the second of the Madonna Addolorata which Elizabeth uses so powerfully in Aurora Leigh and which I give here in a watercolour by the young English artist, Jamie Rotherham, who for a time was painting in the same cloister as had Leonardo da Vinci and Andrea del Sarto.

The day before I telephoned Florence's top stone restorer to begin the process of restoring Elizabeth Barrett Browning's tomb, a fitting way to begin Florence's New Year! He is at this time restoring Pen's villa La Torre in Antella. Now we must raise the funds for him to conserve the tombs of her circle of friends also in this 'English' Cemetery in the heart of Florence within sight of the Duomo's great dome, Walter Savage Landor, Fanny and Theodosia Trollope, Arthur Hugh Clough, Isa Blagden, Hiram Powers. We hear that the Friends of Casa Guidi at the same time are having the tombs of Pen and Sarianne Browning in the newer Swiss Cemetery at the Allori outside of Florence restored as well. We shall also be raising the funds, from individuals and from organizations, to restore this eroding hill and to landscape it as it had been in the nineteenth century, with roses, myrtle, lavender, Florence's purple irises that are her lily, and wild strawberries - which can also be given in kind. Imagine driving from England by way of Provence and buying their lavender plants, the very deep fragrant purple ones, for this piazzale in Florence. Recall, too, that in having one's ashes buried here, which is allowed now to all, will enable the 'English' Cemetery's restoration and continuation, as well as that of its Library on Elizabeth Barrett Browning and her circle.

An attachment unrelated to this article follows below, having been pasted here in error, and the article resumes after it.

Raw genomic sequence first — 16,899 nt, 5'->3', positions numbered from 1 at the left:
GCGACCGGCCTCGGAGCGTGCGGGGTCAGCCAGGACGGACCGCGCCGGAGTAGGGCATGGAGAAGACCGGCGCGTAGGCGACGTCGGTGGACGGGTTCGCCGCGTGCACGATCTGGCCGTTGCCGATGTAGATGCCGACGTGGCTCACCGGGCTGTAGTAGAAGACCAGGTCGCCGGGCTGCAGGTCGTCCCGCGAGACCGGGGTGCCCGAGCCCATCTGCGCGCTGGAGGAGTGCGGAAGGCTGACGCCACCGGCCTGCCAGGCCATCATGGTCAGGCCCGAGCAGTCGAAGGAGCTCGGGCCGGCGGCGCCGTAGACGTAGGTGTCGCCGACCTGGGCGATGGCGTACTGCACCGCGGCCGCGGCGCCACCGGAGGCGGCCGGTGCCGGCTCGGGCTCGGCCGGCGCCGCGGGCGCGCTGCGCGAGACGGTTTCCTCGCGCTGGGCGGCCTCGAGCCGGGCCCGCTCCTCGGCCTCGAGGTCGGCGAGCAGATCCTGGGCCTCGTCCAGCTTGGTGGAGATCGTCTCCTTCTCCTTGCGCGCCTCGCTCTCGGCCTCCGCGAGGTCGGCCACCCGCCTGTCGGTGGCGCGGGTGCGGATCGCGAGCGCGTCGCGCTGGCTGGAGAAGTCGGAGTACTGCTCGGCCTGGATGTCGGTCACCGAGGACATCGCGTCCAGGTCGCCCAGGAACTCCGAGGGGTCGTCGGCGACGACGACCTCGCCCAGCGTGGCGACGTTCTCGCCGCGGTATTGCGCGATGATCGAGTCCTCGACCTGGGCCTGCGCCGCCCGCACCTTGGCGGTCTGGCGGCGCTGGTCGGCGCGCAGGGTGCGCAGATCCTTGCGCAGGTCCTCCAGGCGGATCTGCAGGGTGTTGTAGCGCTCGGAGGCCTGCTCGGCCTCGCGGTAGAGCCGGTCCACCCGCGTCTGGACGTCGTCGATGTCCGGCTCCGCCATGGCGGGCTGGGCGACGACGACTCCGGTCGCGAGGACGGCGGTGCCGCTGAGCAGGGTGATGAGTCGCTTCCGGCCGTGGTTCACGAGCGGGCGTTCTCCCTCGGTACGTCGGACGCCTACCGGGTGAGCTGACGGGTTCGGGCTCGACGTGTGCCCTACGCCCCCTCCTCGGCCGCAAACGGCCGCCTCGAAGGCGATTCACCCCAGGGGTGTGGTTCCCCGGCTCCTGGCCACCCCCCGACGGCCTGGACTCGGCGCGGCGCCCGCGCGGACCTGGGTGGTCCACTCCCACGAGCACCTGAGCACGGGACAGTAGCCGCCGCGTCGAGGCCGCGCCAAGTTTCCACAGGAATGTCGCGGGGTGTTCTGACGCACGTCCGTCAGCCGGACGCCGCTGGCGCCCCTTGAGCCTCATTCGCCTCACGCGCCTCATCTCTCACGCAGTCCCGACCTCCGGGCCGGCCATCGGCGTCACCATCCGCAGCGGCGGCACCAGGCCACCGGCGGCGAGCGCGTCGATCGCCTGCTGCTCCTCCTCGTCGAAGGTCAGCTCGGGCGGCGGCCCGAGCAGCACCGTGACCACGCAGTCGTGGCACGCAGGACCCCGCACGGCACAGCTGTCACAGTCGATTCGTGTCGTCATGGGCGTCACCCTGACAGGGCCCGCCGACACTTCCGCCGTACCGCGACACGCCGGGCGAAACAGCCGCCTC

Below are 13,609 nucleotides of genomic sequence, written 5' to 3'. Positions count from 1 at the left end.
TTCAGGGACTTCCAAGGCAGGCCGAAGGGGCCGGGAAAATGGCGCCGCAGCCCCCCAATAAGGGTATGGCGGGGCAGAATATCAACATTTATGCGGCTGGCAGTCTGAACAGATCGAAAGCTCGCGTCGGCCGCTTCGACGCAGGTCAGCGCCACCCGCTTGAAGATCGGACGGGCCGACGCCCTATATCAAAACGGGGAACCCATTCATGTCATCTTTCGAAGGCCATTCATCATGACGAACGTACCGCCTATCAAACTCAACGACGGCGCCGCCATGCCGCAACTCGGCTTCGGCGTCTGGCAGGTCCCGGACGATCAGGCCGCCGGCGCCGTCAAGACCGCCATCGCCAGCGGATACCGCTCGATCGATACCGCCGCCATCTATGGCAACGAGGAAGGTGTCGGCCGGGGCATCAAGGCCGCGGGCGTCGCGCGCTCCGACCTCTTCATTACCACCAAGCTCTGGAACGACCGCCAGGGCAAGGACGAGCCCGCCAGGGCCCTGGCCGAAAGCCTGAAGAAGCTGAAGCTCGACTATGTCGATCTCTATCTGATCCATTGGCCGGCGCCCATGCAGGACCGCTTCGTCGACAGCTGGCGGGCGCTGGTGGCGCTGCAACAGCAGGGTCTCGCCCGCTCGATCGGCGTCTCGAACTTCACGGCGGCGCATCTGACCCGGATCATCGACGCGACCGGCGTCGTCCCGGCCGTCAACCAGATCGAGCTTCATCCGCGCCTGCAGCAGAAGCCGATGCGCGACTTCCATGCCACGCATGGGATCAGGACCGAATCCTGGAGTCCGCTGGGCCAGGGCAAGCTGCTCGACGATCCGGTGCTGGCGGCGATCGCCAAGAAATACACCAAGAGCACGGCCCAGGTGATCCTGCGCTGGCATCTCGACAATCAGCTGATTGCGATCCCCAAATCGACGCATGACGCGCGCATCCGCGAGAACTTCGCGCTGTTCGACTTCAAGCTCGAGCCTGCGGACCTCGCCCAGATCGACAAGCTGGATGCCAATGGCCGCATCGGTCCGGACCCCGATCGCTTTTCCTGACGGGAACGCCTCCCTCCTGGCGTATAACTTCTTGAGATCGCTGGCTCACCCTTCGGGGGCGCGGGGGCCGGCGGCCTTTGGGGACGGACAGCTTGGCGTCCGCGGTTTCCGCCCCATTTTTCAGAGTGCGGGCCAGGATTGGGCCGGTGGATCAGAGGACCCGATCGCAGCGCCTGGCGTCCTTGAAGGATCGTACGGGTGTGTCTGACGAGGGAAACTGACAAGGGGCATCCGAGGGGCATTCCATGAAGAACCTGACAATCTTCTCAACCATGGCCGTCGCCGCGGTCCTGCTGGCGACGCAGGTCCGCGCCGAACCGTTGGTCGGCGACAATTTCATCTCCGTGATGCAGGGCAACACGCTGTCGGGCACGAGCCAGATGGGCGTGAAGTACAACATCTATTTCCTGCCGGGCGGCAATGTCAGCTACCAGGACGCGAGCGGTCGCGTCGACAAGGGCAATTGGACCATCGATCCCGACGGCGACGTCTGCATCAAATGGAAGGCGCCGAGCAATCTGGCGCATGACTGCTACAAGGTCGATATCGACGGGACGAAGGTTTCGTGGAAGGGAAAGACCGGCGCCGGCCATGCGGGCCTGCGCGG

Also, before we cycled off to the Santissima, Romano Romoli telephoned me from the Casa dei Tessuti in via dei Pecori by the Duomo and Giotto's Bell Tower. Would I bring over images and books of Elizabeth Barrett Browning for his window, just as I had earlier brought over books from this library on Brunetto Latino and Dante Alighieri. Thus we are turning shops into Florentine museums - since the Florentine museums have turned into shops! Let me invite you into his shop for it is a marvel, gorgeous stuffs, a seven-hundred year old wooden loom from Siena for weaving silk and gold cloth and so much else and where you can really hear the Tuscan Italian that Dante and Elizabeth knew, http://www.florin.ms/casatessuti.html. Which we have now done with our 'Clasped Hands' by Amalia Ciardi Duprè and our handbound limited edition of Elizabeth Barrett Browning's Sonnets and Ballad. And my apologies for having Romano Romoli's stockinged feet in the picture:

This is excellent preparation, right in the heart of the city, for our Florentine celebration of Elizabeth Barrett Browning's 200th Anniversary that we shall hold on July 5 with a visit to Casa Guidi, a lecture at the Harold Acton Library of the British Institute, overlooking the Arno (which Elizabeth describes as a silver arrow shooting its way through the city),

and a visit to the English Cemetery. She so belongs to this city, linking with a golden ring her language and theirs, English and Italian.

EBB, Michele Gordigiani, 1858